Neurodevelopmentalists believe that the brain and nervous system can become more organized, eliminating the original symptoms and helping the individual move on to a greater possibilities. This belief is based on the built in redundancy and plasticity of the brain. The brain is able to use several areas for each function, not only the areas commonly used. This is due to redundancy. When an area of the brain has been injured it is possible that other areas of the brain can take over the function of the injured area.

We also can stimulate changes and connect pathways in the brain through neural plasticity.  Through environmental stimulation that is specific, and with enough frequency, intensity, and duration, the brain can change and its function can improve.

Neurodevelopmentalists believe that correct functioning determines correct structure. For example, as stimulation is applied with optimum intensity, frequency, and duration, changes occur in the brain of the person receiving that stimulation. Physical connections and pathways for information processing actually develop which enable the brain to become better organized. As the brain becomes more organized its structure and chemistry also change. Children who have had symptoms such as hyperactivity, due to dysfunctional brain chemistry, may experience a reduction of those symptoms as brain chemistry changes.

The Neurodevelopmental Approach

Since the 1930s, neurodevelopmentalists have studied the brain and nervous system along with correlations between areas of development and the levels of the brain. This work has been summarized on a visual tool called the neurodevelopmental profile. Using this profile, we can observe and target the developmental root causes of a client's challenges, plan the necessary progression of developmental steps an individual needs to move to higher levels of development, and to greater brain organization.

It would be rare and miraculous for someone to "grow out of" neurodevelopmental difficulties without direct intervention.  Our   neurodevelopmental plans, individually developed for each client,  provide specific recommendations (based on our training and experience) that allow families to provide this direct intervention to their child or adult at home.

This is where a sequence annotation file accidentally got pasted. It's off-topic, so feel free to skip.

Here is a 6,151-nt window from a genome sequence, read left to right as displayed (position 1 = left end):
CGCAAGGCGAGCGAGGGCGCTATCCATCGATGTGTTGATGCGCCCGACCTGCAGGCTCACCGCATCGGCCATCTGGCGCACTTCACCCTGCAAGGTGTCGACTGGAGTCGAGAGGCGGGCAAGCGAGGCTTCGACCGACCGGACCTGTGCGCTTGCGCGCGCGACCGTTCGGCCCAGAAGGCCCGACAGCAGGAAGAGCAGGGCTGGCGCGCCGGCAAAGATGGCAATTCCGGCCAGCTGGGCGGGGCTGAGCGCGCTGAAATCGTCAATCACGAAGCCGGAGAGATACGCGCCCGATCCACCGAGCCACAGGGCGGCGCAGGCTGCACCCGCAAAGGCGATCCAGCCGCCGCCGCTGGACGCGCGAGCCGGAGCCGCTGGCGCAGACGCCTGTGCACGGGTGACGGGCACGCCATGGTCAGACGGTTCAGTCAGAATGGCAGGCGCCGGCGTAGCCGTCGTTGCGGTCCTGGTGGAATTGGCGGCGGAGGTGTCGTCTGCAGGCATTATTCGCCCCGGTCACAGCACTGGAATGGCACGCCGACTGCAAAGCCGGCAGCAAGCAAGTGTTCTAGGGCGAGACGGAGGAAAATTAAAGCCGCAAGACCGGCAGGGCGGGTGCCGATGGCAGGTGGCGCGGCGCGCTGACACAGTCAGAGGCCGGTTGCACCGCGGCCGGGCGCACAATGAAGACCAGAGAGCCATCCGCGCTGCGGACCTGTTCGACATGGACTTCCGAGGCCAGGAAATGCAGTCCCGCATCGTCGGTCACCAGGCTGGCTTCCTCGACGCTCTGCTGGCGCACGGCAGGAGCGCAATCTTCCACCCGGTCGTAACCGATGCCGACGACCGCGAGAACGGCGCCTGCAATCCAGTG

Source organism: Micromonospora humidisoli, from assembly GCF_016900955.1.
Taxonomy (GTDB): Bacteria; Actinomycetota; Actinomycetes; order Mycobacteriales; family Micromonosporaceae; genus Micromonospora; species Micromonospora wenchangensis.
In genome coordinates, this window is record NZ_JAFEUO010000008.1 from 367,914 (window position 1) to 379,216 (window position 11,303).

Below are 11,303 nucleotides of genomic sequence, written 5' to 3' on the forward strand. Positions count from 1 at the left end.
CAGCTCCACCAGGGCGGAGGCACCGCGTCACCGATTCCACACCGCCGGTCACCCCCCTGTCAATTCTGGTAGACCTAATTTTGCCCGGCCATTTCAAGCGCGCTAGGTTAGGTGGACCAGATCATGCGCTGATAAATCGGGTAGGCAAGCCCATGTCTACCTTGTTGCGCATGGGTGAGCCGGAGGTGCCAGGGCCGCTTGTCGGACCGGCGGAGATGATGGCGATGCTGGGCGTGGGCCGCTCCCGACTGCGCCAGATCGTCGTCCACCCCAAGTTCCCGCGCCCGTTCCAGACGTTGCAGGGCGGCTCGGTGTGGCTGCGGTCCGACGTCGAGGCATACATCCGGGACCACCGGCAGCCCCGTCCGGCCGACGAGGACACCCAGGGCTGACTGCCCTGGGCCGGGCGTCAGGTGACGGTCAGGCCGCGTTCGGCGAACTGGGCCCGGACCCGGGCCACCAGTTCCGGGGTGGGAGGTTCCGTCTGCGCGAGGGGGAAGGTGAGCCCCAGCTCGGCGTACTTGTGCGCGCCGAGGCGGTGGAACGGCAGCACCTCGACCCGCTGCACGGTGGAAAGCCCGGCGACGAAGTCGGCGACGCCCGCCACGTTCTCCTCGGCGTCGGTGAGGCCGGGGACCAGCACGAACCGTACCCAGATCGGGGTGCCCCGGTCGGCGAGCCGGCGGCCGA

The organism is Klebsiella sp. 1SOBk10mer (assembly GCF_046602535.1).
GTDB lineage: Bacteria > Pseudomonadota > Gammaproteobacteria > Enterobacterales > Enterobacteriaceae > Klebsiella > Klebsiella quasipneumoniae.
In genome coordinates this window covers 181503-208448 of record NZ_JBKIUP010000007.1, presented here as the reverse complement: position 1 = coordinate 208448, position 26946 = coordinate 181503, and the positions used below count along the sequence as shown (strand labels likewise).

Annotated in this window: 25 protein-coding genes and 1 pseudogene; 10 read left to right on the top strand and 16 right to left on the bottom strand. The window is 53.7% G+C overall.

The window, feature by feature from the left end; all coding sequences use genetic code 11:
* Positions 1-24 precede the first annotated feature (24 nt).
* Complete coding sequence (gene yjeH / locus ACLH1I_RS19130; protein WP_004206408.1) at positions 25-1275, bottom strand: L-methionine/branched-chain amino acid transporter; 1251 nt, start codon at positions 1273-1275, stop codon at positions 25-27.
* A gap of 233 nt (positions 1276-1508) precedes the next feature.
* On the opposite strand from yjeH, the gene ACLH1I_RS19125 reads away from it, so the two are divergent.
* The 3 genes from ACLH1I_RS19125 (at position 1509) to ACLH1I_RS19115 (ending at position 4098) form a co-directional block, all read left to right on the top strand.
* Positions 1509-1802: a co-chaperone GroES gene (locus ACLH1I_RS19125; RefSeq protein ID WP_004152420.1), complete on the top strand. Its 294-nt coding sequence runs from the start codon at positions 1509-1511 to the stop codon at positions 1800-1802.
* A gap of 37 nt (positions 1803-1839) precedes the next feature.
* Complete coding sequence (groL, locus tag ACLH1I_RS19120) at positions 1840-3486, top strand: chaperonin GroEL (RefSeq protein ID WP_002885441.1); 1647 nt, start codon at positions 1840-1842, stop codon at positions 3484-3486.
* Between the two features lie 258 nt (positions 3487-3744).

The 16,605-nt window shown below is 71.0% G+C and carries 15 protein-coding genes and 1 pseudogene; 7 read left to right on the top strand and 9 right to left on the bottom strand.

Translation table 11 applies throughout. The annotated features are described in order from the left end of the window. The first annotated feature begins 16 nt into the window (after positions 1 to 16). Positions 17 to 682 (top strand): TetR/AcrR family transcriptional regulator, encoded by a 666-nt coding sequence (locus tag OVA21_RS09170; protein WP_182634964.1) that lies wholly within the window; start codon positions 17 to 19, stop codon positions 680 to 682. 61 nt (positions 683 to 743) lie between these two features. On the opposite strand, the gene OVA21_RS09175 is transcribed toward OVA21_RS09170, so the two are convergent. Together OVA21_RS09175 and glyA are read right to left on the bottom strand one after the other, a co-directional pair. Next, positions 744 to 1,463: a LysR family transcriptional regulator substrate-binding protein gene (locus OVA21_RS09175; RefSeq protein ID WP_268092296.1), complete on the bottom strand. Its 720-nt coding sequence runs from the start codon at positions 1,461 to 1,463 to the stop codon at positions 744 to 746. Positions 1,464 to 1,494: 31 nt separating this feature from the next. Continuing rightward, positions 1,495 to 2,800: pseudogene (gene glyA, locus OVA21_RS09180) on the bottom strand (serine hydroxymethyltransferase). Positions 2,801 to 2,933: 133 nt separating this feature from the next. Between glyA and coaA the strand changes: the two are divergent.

The neurodevelopmental approach gathers information from the family and the client's evaluation to determine specific areas of inefficiency, the underlying causes of the symptoms the client exhibits. These observations are recorded on the profile, and a complete neurodevelopmental plan is determined for them. The plan consists of recommended activities designed to address the inefficiencies specifically.

Neurodevelopmentalists have gathered activities eclectically from many other disciplines including, but not limited to, speech therapy, occupational therapy, vision therapy, physical therapy, Rhythmic Movement Training, reflex integration modalities, biochemistry, intellectual training methods, massage modalities, sound therapy, psychology and education. Through many years of observation, research and refinement of the activities, optimally effective neurodevelopmental activities have been developed.

Neurodevelopmental practice has established the optimum frequency, intensity and duration for these activities. These refined activities are able to give the brain the effective stimulation it needs to make the changes that are necessary to move the child to the next higher level of the neurodevelopmental profile.

The Results

When a home program of neurodevelopmental activities is carried out with sufficient consistency, intensity, frequency and duration much progress can be made. In fact, many of the symptoms the client originally displayed may be totally eliminated.

Some of the results we have observed include: Memory and cognitive improvement, non readers learning to read, distractibility changing to focus, sensory dysfunction becoming more typical, social behavior improving, painfully hypersensitive hearing changing to normal hearing, formerly picky eaters eating a variety of foods, phobias overcome, emotional overreacting and over sensitivity becoming typical, bed wetting eliminated, children able to retain math facts and do computation, improved reading comprehension, improved coordination, non writers learning to write, letter and number recognition becoming possible, children learning to walk and run, and those without language learning to speak.

Copyright © 2001 by Marilee Nicoll Coots. All rights reserved.